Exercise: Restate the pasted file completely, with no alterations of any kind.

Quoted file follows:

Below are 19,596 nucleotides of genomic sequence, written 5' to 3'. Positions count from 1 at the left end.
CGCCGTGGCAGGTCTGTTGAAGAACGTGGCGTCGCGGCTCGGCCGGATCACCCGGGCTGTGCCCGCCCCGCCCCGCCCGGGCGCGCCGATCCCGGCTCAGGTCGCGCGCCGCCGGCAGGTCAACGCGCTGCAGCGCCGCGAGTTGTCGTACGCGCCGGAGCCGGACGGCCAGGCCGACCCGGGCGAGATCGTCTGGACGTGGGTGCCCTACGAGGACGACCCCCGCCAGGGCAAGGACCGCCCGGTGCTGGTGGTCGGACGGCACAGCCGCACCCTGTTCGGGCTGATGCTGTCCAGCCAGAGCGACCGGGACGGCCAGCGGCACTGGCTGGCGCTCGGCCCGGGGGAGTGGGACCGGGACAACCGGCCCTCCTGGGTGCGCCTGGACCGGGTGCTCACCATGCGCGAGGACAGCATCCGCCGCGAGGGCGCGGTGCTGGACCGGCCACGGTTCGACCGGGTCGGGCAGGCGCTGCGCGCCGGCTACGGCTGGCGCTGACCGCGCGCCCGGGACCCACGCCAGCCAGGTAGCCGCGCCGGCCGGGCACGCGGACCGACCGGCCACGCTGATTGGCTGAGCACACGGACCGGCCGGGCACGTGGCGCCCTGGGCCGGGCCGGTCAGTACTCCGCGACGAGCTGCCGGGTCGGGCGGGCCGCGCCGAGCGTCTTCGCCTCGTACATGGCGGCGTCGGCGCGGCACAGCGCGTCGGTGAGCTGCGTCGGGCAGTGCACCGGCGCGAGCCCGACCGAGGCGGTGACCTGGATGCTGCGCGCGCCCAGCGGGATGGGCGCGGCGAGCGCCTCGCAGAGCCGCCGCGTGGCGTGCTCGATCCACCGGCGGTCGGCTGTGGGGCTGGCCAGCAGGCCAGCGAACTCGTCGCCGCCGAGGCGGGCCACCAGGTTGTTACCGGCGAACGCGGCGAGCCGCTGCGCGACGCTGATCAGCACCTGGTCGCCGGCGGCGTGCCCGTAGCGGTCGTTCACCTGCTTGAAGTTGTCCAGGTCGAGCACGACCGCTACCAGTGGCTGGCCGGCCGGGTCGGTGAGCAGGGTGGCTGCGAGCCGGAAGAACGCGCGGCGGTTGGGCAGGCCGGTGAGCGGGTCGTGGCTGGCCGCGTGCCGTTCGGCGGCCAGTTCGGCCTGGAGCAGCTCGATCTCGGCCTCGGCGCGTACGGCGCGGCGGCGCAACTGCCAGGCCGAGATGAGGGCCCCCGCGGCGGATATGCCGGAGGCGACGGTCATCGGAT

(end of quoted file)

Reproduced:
Below are 19,596 nucleotides of genomic sequence, written 5' to 3'. Positions count from 1 at the left end.
CGCCGTGGCAGGTCTGTTGAAGAACGTGGCGTCGCGGCTCGGCCGGATCACCCGGGCTGTGCCCGCCCCGCCCCGCCCGGGCGCGCCGATCCCGGCTCAGGTCGCGCGCCGCCGGCAGGTCAACGCGCTGCAGCGCCGCGAGTTGTCGTACGCGCCGGAGCCGGACGGCCAGGCCGACCCGGGCGAGATCGTCTGGACGTGGGTGCCCTACGAGGACGACCCCCGCCAGGGCAAGGACCGCCCGGTGCTGGTGGTCGGACGGCACAGCCGCACCCTGTTCGGGCTGATGCTGTCCAGCCAGAGCGACCGGGACGGCCAGCGGCACTGGCTGGCGCTCGGCCCGGGGGAGTGGGACCGGGACAACCGGCCCTCCTGGGTGCGCCTGGACCGGGTGCTCACCATGCGCGAGGACAGCATCCGCCGCGAGGGCGCGGTGCTGGACCGGCCACGGTTCGACCGGGTCGGGCAGGCGCTGCGCGCCGGCTACGGCTGGCGCTGACCGCGCGCCCGGGACCCACGCCAGCCAGGTAGCCGCGCCGGCCGGGCACGCGGACCGACCGGCCACGCTGATTGGCTGAGCACACGGACCGGCCGGGCACGTGGCGCCCTGGGCCGGGCCGGTCAGTACTCCGCGACGAGCTGCCGGGTCGGGCGGGCCGCGCCGAGCGTCTTCGCCTCGTACATGGCGGCGTCGGCGCGGCACAGCGCGTCGGTGAGCTGCGTCGGGCAGTGCACCGGCGCGAGCCCGACCGAGGCGGTGACCTGGATGCTGCGCGCGCCCAGCGGGATGGGCGCGGCGAGCGCCTCGCAGAGCCGCCGCGTGGCGTGCTCGATCCACCGGCGGTCGGCTGTGGGGCTGGCCAGCAGGCCAGCGAACTCGTCGCCGCCGAGGCGGGCCACCAGGTTGTTACCGGCGAACGCGGCGAGCCGCTGCGCGACGCTGATCAGCACCTGGTCGCCGGCGGCGTGCCCGTAGCGGTCGTTCACCTGCTTGAAGTTGTCCAGGTCGAGCACGACCGCTACCAGTGGCTGGCCGGCCGGGTCGGTGAGCAGGGTGGCTGCGAGCCGGAAGAACGCGCGGCGGTTGGGCAGGCCGGTGAGCGGGTCGTGGCTGGCCGCGTGCCGTTCGGCGGCCAGTTCGGCCTGGAGCAGCTCGATCTCGGCCTCGGCGCGTACGGCGCGGCGGCGCAACTGCCAGGCCGAGATGAGGGCCCCCGCGGCGGATATGCCGGAGGCGACGGTCATCGGAT